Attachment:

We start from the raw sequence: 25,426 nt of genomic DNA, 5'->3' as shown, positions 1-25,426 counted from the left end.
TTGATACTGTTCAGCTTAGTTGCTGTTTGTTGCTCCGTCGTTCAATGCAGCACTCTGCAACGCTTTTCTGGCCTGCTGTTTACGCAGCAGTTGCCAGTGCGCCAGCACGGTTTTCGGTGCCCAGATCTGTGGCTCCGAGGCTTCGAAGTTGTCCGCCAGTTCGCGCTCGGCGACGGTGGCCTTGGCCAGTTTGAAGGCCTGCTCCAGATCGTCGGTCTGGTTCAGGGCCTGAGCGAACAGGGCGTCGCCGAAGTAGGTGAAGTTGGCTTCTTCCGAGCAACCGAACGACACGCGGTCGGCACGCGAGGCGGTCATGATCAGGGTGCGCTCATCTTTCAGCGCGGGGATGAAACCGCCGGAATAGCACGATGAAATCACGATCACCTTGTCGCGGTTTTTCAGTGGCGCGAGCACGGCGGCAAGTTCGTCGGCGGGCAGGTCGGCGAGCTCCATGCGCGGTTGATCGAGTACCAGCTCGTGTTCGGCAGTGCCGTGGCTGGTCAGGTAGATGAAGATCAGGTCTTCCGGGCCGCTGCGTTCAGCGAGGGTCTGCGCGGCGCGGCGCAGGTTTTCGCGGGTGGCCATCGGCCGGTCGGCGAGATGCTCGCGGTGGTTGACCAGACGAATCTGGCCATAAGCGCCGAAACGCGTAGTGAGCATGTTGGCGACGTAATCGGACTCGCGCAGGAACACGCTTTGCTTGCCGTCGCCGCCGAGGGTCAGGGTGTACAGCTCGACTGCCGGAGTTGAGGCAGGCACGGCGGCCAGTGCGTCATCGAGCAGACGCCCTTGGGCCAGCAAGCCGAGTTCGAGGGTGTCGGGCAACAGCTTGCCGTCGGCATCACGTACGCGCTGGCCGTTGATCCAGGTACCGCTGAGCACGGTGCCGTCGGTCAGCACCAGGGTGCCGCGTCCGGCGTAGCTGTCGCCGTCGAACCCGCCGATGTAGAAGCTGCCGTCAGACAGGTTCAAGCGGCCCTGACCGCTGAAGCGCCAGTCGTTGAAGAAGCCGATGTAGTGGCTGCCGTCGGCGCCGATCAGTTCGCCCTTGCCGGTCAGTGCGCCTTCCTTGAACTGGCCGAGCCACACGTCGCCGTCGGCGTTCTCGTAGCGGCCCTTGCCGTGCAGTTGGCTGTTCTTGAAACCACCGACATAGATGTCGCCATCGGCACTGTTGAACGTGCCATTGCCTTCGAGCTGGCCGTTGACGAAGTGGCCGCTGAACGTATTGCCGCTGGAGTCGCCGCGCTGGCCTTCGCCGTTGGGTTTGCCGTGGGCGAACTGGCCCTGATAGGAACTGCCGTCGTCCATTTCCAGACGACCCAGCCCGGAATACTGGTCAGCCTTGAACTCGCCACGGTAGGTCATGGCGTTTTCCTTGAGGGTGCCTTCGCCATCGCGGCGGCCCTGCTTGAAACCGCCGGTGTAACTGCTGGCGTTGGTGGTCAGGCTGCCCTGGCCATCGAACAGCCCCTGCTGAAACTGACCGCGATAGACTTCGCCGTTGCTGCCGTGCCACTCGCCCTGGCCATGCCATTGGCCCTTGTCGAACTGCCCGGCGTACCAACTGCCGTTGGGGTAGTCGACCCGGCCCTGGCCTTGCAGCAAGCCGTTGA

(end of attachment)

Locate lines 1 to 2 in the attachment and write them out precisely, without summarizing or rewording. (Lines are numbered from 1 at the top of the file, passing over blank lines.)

We start from the raw sequence: 25,426 nt of genomic DNA, 5'->3' as shown, positions 1-25,426 counted from the left end.
TTGATACTGTTCAGCTTAGTTGCTGTTTGTTGCTCCGTCGTTCAATGCAGCACTCTGCAACGCTTTTCTGGCCTGCTGTTTACGCAGCAGTTGCCAGTGCGCCAGCACGGTTTTCGGTGCCCAGATCTGTGGCTCCGAGGCTTCGAAGTTGTCCGCCAGTTCGCGCTCGGCGACGGTGGCCTTGGCCAGTTTGAAGGCCTGCTCCAGATCGTCGGTCTGGTTCAGGGCCTGAGCGAACAGGGCGTCGCCGAAGTAGGTGAAGTTGGCTTCTTCCGAGCAACCGAACGACACGCGGTCGGCACGCGAGGCGGTCATGATCAGGGTGCGCTCATCTTTCAGCGCGGGGATGAAACCGCCGGAATAGCACGATGAAATCACGATCACCTTGTCGCGGTTTTTCAGTGGCGCGAGCACGGCGGCAAGTTCGTCGGCGGGCAGGTCGGCGAGCTCCATGCGCGGTTGATCGAGTACCAGCTCGTGTTCGGCAGTGCCGTGGCTGGTCAGGTAGATGAAGATCAGGTCTTCCGGGCCGCTGCGTTCAGCGAGGGTCTGCGCGGCGCGGCGCAGGTTTTCGCGGGTGGCCATCGGCCGGTCGGCGAGATGCTCGCGGTGGTTGACCAGACGAATCTGGCCATAAGCGCCGAAACGCGTAGTGAGCATGTTGGCGACGTAATCGGACTCGCGCAGGAACACGCTTTGCTTGCCGTCGCCGCCGAGGGTCAGGGTGTACAGCTCGACTGCCGGAGTTGAGGCAGGCACGGCGGCCAGTGCGTCATCGAGCAGACGCCCTTGGGCCAGCAAGCCGAGTTCGAGGGTGTCGGGCAACAGCTTGCCGTCGGCATCACGTACGCGCTGGCCGTTGATCCAGGTACCGCTGAGCACGGTGCCGTCGGTCAGCACCAGGGTGCCGCGTCCGGCGTAGCTGTCGCCGTCGAACCCGCCGATGTAGAAGCTGCCGTCAGACAGGTTCAAGCGGCCCTGACCGCTGAAGCGCCAGTCGTTGAAGAAGCCGATGTAGTGGCTGCCGTCGGCGCCGATCAGTTCGCCCTTGCCGGTCAGTGCGCCTTCCTTGAACTGGCCGAGCCACACGTCGCCGTCGGCGTTCTCGTAGCGGCCCTTGCCGTGCAGTTGGCTGTTCTTGAAACCACCGACATAGATGTCGCCATCGGCACTGTTGAACGTGCCATTGCCTTCGAGCTGGCCGTTGACGAAGTGGCCGCTGAACGTATTGCCGCTGGAGTCGCCGCGCTGGCCTTCGCCGTTGGGTTTGCCGTGGGCGAACTGGCCCTGATAGGAACTGCCGTCGTCCATTTCCAGACGACCCAGCCCGGAATACTGGTCAGCCTTGAACTCGCCACGGTAGGTCATGGCGTTTTCCTTGAGGGTGCCTTCGCCATCGCGGCGGCCCTGCTTGAAACCGCCGGTGTAACTGCTGGCGTTGGTGGTCAGGCTGCCCTGGCCATCGAACAGCCCCTGCTGAAACTGACCGCGATAGACTTCGCCGTTGCTGCCGTGCCACTCGCCCTGGCCATGCCATTGGCCCTTGTCGAACTGCCCGGCGTACCAACTGCCGTTGGGGTAGTCGACCCGGCCCTGGCCTTGCAGCAAGCCGTTGA